National Student Competitions

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Supervising lecturers may nominate abridged written operations research masters theses of high quality which were completed during the previous calendar year for consideration in ORSSA's annual student competitions (masters category) during any academic year.

Field of Study

Operations research covers a wide range of topics and is applied in many other fields of study. It originated as a multidisciplinary field centred on mathematical modelling. In practice it often uses computer-based systems as an aid to decision making. Recent developments in operations research include, for example, metaheuristics, community OR and sustainability. Complex business problems today often require integrating hard and soft operational research approaches. Owing to the multidisciplinary nature of operations research, it is recognised and accepted that many courses offered and projects undertaken at tertiary level within the field of operations research are the responsibility of departments that do not include the name Operations Research in their title. Projects may, for example, be included in the programmes of departments such as Management Science, Quantitative Management, Industrial Engineering, Decision Science, Statistics, Computer Science, Applied Mathematics or Mathematics. For the purposes of this competition, the judges shall decide whether a particular project is acceptable as an operations research project or not. Prospective participants are welcome to contact the Competition Coordinator should they need guidance in this respect.

Nature and extent of entries

Individual initiative is encouraged. Therefore, as few limitations as possible are placed on the nature, content and extent of entries. Entries may be either practical or theoretical. Originality will weigh heavily in the adjudication process.

 

Elements contained in an entry

Each competition entry shall be submitted in the form of an abridged written Masters thesis, containing at least the following elements

  • a clear statement of the background and objectives of the project,

  • a description of the approach or methodology adopted,

  • a clear presentation of the results and conclusions,

  • a discussion of the actual or possible implementation, and

  • a bibliography with references to the relevant literature.

The submission shall be formatted according to the ORiON Journal author guidelines and shall not exceed an upper bound of 20 pages. 

Involvement of the supervising lecturer

It is assumed that each project will be conducted under the guidance and supervision of a university or technikon lecturer. However, the initiative should, as far as possible, remain in the hands of the student. For the purpose of this competition, the responsibility of the supervising lecturer should at most involve the following

  • helping the student to choose a meaningful and feasible project, and

  • advising the student, upon request, during the course of the project.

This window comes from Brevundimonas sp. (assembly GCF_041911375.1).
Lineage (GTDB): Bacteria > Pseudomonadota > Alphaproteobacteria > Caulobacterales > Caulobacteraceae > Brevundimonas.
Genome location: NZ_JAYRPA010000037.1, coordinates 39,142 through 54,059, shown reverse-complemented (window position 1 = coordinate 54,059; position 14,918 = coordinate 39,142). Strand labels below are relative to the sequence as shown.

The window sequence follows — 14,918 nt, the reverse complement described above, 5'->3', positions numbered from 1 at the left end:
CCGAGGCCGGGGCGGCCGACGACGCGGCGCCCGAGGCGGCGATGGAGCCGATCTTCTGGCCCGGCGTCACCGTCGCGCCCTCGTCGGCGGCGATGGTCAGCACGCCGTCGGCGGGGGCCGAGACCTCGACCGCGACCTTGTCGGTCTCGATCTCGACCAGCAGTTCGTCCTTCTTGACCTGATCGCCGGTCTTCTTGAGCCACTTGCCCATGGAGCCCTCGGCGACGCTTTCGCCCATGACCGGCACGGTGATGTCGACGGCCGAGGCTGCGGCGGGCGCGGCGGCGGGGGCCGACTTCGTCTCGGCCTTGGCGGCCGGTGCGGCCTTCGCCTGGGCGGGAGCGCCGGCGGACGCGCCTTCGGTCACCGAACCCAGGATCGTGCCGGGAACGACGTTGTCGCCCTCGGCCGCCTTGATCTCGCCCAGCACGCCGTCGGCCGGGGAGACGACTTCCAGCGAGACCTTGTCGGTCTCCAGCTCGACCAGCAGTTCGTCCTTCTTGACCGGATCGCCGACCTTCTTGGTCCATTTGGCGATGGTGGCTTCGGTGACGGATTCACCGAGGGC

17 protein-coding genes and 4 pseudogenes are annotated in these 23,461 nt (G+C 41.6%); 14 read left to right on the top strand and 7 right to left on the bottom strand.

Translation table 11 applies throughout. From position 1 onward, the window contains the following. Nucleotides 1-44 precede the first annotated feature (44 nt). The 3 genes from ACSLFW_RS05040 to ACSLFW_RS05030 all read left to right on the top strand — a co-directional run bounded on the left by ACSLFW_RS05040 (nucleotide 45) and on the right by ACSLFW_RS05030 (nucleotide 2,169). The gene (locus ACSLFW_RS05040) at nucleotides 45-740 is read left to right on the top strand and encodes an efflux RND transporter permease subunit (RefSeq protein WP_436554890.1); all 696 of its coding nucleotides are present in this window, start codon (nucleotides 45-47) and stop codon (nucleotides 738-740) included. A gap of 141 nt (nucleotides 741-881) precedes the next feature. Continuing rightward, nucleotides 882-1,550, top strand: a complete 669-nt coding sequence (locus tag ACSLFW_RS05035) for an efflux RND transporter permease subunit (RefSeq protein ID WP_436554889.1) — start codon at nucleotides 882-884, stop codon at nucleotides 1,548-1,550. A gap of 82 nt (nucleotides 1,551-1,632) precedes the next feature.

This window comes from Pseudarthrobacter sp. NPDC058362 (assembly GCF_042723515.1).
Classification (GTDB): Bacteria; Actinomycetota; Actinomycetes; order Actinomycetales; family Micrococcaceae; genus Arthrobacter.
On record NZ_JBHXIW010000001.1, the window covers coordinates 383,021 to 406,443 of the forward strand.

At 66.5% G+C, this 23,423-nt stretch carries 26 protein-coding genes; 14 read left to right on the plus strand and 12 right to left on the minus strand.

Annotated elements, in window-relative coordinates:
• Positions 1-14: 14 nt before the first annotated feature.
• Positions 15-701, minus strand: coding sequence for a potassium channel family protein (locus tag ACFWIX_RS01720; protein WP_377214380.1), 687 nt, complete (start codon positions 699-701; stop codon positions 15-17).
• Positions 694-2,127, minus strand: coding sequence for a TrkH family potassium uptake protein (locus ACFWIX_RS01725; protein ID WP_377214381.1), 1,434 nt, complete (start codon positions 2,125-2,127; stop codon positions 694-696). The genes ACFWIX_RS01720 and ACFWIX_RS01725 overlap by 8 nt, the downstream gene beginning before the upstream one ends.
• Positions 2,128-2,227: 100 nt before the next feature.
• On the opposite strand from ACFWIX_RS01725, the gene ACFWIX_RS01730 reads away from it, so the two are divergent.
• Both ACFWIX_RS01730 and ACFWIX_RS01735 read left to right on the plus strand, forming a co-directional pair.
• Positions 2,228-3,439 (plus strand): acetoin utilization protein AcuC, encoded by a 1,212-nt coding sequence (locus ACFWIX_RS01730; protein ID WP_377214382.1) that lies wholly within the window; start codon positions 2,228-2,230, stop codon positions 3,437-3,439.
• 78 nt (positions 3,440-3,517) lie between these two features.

Selection Process for the Masters Level Category Student Competition

  1. Nominations for written projects in the masters level competition category are gathered by the Competition Coordinator.

  2. Entries to the competition are then ranked by a Selection Committee based solely on the written submissions, after which the top two entries in the masters competition category are designated as finalists.

  3. These finalists are invited to submit abstracts online for presenting their work at a special finalists' competition session scheduled at the annual conference.

  4. The finalists (or representatives appointed by them) are required to present their work in the special finalists' competition conference session. Should the finalist be unable to present their work, a video recording of the presentation may be submitted instead. A representative is then required to take questions on the finalist's behalf.

  5. Each finalist's conference registration fee (or that of their representative) is waived and a stipend to the value of three nights' shared accommodation at the conference venue is paid out to the finalists or their representatives (who then have to make their own accommodation arrangements).

  6. The finalists (or their representatives) are responsible for their own travel arrangements and costs.

  7. Should a be able to present their work at the conference, be unable to send a representative to present their work on their behalf, or be unable to send a video recording of their presentation, such an entry will be disqualified, in which case the third ranked entry, then the fourth ranked entry and so forth will be designated as finalist, until two finalists have been identified whose work can indeed be presented at the conference.

  8. The Selection Committee decides on a winner from among the two finalists (based solely on the written work), but the results are only communicated during the awards ceremony at the conference.

  9. The winner is awarded the prestigious Theodor Stewart Medal for the Masters Thesis during the gala dinner at the annual conference.

 

Adjudication criteria

The rubric of criteria and quality descriptors shall govern the adjudication process of selecting a winner of the masters level category student competition is available here.